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살고 싶은 도시 만들기(II)(Making the livable city with citizen participation)

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  • 살고 싶은 도시 만들기(II)(Making the livable city with citizen participation)
  • 진영환; 류승한; 조판기; 김진범; 권영상; 정윤희
  • 국토연구원


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Title 살고 싶은 도시 만들기(II)(Making the livable city with citizen participation)
Similar Titles
Material Type Reports
Author(Korean)

진영환; 류승한; 조판기; 김진범; 권영상; 정윤희

Publisher

경기도:국토연구원

Edition 사례편(Case study of Korea)
Date 2007-12
Series Title; No 시민이 참여하는 살고 싶은 도시 만들기; 국토연 / 2007-31
ISBN 978-89-8182-509-6
Pages 239
Subject Country South Korea(Asia and Pacific)
Language Korean
File Type Link
Original Format pdf
Subject Territorial Development < National Land Development
Holding 국토연구원

Abstract

1. Introduction
This research is one of 2-year consecutive studies on making the Korean livable cities. The livable city research has 3 main objects; analyzing the cases of livable cities in Korea and bringing out their implications; finding the method of linking the reality and the system of making livable cities defining the main concept of the Korean livable city and finding the method of institutionalization and the running strategies for making livable cities. This study deals with the first step of the Korean livable city research. It provides the basic information to help the reasonable evolution of making livable cities, by investigating participators, process, and administrative support from each representative practice of Korean livable city.
This research consists of the following 6 chapters. Chapter 1 introduces the research and its main objects. Chapter 2 reviews the literature related to theory and practices of making livable cities and provides the basic directions of livable city policy. Chapter 3 examines national and local government policies and citizen movement in the history of planning or making the livable city since the Korean War, and finds their challenge and limitations. Chapter 4 analyzes the practices in Korea and shows their implications. Chapter 5 derives the desirable directions for the Korean livable city policy from the analysis of the chapter 4. Chapter 6 addresses the conclusions and limitations of this research, and the challenge for future studies.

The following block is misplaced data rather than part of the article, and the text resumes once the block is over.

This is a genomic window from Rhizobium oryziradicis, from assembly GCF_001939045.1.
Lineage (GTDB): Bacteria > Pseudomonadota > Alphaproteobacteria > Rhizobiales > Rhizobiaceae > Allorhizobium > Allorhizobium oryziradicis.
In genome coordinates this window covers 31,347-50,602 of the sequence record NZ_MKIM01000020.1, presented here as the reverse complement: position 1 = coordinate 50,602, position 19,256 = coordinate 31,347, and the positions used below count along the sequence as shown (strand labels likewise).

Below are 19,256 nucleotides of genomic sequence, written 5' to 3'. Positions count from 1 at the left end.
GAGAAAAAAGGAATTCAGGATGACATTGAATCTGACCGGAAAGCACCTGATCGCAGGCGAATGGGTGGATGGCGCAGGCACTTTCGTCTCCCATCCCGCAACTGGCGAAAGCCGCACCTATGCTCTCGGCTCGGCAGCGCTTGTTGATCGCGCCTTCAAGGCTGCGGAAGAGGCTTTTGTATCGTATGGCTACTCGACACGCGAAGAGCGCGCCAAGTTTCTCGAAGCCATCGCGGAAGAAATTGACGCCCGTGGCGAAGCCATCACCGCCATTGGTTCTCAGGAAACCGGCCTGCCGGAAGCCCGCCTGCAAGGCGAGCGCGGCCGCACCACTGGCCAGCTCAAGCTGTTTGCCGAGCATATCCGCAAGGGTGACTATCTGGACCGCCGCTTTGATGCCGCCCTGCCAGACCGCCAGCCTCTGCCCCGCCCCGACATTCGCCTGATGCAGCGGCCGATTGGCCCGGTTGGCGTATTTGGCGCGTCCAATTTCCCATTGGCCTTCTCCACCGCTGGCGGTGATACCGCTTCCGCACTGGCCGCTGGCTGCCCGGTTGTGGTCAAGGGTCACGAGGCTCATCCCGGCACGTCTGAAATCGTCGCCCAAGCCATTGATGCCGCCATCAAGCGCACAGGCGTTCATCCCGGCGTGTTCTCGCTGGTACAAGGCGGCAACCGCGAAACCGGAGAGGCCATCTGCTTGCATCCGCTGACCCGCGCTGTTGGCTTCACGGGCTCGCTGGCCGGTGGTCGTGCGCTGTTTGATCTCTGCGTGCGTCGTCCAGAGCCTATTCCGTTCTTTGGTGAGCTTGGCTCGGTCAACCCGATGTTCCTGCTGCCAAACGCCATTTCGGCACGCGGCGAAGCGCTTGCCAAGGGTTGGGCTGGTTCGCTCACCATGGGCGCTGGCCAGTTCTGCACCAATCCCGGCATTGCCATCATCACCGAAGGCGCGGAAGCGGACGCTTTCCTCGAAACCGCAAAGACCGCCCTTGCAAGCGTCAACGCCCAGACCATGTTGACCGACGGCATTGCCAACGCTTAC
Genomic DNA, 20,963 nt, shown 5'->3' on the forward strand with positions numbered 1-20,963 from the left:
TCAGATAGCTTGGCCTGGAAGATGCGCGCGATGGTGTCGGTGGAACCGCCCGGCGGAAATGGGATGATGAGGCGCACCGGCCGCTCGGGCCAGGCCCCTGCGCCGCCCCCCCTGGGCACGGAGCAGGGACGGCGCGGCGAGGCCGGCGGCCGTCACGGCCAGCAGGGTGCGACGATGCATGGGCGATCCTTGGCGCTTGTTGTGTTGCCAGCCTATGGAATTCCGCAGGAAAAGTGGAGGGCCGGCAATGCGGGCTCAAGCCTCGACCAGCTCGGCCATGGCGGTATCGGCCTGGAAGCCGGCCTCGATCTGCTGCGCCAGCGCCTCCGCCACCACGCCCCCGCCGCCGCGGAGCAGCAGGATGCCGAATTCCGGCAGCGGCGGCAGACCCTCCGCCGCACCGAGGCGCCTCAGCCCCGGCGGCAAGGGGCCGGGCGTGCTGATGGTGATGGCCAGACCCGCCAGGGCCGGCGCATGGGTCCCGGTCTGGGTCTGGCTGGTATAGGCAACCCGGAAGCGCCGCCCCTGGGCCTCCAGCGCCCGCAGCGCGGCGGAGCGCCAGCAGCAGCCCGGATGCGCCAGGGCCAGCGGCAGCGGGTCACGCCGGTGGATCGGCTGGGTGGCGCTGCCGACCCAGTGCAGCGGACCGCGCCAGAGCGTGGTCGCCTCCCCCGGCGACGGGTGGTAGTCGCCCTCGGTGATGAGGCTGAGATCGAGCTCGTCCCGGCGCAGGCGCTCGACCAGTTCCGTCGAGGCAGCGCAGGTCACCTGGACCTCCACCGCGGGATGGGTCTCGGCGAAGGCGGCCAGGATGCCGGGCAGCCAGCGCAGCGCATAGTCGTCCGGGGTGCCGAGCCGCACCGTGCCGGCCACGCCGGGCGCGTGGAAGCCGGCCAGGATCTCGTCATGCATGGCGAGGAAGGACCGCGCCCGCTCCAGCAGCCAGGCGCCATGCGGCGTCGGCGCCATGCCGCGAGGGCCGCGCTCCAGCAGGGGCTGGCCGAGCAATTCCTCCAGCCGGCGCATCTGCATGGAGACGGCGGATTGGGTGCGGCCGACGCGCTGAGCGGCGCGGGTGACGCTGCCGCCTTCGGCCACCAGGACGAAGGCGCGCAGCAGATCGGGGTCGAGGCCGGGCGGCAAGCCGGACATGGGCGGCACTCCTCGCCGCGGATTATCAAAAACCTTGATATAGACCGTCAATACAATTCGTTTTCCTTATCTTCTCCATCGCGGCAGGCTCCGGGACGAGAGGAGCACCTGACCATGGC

2. Literature review of making the livable city
The preceding studies aim to define the concept and compositions of the livable city. These studies only focus on defining ‘what is a livable city’ or on providing the characteristics of best practices throughout case studies of experiences in Korea and oversea countries. Especially the case studies by activists only describe each practice.
Therefore, researchers need to focus on the process of making the livable city rather than defining its elements and participatory bodies. The importance of participation and the harmony between working, living and playing has been emphasized for several years, but yet it has not been realized. The advanced study needs to find out its causes.

3. Trends of the livable city policy
The livable city policy in Korea started from early 1970’s with the “Saemaeul Movement (the New Community Movement)”. Before this movement, there was the “Rehabilitation Movement” which the main concept was more focused on the public awareness. Also the “Saemaeul Movement” was a typical government leading top-down project to improve living environment and increase citizen income. Therefore, it differs from the concept of the recent livable city project which emphasizes more on the active citizen participation.
The neighborhood movement in 1970’s, which started to get over poverty, and the community revitalization movement, leaded by citizen groups in 1990’s, has come out with the following limitations. Overall, these livable city projects, leaded by dwellers or citizen participation, have not been linked to the central and local government policies. However, during the 1990’s, the Korean government has started to recognize the importance of citizen participation on these projects. On the other hand, before 1990’s, most of the citizen movements were against the government policies, but since the 1990’s the movements have evolved to alternative forms. Since the 1990’s, new trends of livable city projects have been developed with the collaboration between citizen groups and governments.
(The rest is omitted)

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